Posts Tagged China

Boom Watch

While the summer olympics may put a spotlight on virtual goods because of China’s huge ambitions, signs of the coming boom are popping up everywhere. The most significant recent news concerns a virtual currency engine called Twofish Elements:

… users are looking for interactive experiences online that are too costly to be paid for by ads alone, so micro-transactions are the logical next step.

… That’s where Twofish Elements comes in, with an offer to help game companies optimize these transactions.

Its software is a plug-and-play platform, and is a sort of combination of web analytics and Paypal for games. Twofish watches what players do and helps create transaction steps to optimize revenue. It handles the micro-payments (even those from players overseas) and protects against the risk of fraud and chargebacks.

VentureBeat: TwoFish Elements launches for micro-transaction economies on the web and someday the web?

Twofish Elements, billed as a “turnkey solution” for companies with online worlds and game networks that want someone to handle in-game currency, micro-transactions and other features that comprise a virtual economy.

GigaOM: Virtual World Economy in a Box

It will be interesting to see how open this is and whether Linden Lab will enter this space any time soon. Technology News has a high level overview of virtual currency systems and I’ve rounded up some notable quotes dealing with virtual goods:

the business of selling virtual items that enable internet users to express themselves is booming. Over $2bn is spent on virtual items every year and I don’t think this is a trend to bet against. Disney certainly didn’t with its purchase of Club Penguin, which could be worth up to $700m.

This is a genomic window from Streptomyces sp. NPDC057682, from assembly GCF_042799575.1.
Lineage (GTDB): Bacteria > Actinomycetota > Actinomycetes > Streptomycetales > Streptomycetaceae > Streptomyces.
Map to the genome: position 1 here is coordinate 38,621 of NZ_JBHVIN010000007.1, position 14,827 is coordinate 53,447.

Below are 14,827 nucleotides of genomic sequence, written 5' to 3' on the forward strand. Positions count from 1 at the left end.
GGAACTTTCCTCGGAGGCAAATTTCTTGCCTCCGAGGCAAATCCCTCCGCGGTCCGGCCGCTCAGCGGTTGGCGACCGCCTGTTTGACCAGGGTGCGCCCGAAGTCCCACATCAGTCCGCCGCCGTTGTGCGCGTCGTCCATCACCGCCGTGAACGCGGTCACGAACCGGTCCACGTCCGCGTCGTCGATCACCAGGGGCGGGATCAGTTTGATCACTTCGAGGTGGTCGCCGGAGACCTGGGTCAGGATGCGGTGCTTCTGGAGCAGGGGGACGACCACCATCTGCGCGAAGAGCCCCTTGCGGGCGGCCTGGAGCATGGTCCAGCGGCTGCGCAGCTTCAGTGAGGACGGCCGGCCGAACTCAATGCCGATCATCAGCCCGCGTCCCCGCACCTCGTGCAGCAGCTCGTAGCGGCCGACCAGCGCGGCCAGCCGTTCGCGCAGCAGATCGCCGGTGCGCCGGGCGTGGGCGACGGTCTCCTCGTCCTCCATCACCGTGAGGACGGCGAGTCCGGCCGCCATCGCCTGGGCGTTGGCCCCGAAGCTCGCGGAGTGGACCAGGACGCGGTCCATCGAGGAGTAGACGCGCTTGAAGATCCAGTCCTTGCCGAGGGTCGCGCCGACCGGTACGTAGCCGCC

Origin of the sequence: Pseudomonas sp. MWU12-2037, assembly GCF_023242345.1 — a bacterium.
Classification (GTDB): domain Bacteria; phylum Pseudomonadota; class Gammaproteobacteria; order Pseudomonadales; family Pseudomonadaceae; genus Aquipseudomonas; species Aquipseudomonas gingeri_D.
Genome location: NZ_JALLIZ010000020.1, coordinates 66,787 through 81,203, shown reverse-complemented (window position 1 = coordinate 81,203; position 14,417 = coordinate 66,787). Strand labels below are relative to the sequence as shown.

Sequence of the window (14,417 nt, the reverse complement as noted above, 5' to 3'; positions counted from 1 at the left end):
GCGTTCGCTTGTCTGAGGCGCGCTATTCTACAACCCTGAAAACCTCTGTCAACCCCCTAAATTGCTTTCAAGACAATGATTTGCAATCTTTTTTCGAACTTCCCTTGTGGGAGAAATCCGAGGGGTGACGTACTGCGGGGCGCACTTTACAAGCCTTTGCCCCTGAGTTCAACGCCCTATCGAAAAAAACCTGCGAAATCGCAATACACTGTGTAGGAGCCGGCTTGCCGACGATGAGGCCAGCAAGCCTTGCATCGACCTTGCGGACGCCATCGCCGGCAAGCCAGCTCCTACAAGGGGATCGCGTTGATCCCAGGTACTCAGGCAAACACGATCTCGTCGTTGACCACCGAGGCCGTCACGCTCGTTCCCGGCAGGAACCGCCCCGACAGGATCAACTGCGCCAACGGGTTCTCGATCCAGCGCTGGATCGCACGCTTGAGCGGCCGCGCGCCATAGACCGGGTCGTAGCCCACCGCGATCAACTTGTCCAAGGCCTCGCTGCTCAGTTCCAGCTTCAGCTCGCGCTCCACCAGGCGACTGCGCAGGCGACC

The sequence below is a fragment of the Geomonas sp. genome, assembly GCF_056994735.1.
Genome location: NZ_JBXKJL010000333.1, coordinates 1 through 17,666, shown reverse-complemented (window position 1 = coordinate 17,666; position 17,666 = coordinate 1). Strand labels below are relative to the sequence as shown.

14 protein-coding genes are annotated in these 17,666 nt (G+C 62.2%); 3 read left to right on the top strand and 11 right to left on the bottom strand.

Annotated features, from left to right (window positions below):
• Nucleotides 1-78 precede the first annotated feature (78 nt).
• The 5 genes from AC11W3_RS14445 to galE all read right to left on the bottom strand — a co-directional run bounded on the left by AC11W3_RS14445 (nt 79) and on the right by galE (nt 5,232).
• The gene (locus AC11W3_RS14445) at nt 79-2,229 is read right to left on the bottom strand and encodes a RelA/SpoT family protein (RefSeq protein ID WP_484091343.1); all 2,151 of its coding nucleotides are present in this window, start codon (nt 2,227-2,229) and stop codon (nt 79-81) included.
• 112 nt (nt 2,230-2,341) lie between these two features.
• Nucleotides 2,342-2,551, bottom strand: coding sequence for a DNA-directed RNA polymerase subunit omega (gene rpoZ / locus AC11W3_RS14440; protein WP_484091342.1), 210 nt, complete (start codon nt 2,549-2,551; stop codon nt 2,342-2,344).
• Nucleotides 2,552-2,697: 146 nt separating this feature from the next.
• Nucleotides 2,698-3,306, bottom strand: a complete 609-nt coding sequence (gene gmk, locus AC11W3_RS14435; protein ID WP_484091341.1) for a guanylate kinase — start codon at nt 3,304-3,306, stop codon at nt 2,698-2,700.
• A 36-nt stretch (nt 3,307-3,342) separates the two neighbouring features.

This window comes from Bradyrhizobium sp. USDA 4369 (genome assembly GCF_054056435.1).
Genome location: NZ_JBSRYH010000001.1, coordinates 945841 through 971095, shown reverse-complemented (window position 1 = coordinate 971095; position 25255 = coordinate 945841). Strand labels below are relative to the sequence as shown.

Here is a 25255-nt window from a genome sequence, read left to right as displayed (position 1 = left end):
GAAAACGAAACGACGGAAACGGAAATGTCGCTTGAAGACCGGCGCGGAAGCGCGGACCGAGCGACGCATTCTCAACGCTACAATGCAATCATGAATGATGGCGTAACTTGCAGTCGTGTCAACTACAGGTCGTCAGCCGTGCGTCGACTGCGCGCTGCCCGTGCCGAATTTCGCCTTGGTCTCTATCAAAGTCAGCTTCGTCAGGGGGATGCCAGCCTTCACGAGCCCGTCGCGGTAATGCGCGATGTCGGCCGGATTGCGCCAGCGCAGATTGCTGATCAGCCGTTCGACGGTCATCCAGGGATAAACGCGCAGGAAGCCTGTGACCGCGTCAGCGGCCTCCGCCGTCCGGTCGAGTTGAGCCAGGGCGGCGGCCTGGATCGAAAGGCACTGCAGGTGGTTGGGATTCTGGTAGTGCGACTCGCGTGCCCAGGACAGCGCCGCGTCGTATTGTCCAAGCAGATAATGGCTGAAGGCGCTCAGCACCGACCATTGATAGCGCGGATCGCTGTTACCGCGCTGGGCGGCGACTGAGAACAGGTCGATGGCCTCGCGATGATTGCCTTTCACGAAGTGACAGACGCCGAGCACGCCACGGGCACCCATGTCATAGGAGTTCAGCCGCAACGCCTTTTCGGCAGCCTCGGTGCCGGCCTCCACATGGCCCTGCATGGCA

And it was announced yesterday that Paramount has inked a deal with Habbo Hotel to create merchandise for one of Paramount’s upcoming movies.

e-Consultancy

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Server Commoditization & The Coming Boom

With a current close-up of a macro trend I’ve been tracking here over the past 18 months, Dave Winer hits the nail on the head driving home the impact of the commoditization of scalable servers:

Right now I can’t buy a Jabber server that scales without also hiring someone who will scale it for me. But in a few years I should be able to buy a Jabber server that, when it needs more CPUs, just asks for them all transparently to the user, the same way my word processor asks the OS for more memory today.

I remember word processors that didn’t do memory management, you got a 64K buffer and that’s it. One document. When you filled it up, you started another.

Technology will go forward and scaling won’t be a black art, it’ll be something built into the software you license.

Scaling is like memory management

On a related note, Dave has recently made some very good observations about the demise of the priesthood and need for a change in business model which puts more profit in the hands of content creators. I basically agree with these looks though I think they’re part of a much larger picture. Clearly, Second Life is showing the way and others like Facebook are diving into the new model, but it will take the energy and virtual world infrastructure China’s putting into the coming boom to bring about real change.

Related Links(Updated)

XMPP(a.k.a. Jabber) is the future for cloud services

XMPP Could Really Take Over The World

Gear Mesh: Power to the Peers

Power to the Prosumer

MJ Links on virtualization

Rhythmeering links on virtualization

Mind Mesh

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China and the Coming Boom in Virtual Property

Reading reBang’s When Retail Goes Virtual post about “the impact virtual worlds will almost certainly have on real world commerce.”, I was reminded of some links I hadn’t gotten around to posting yet: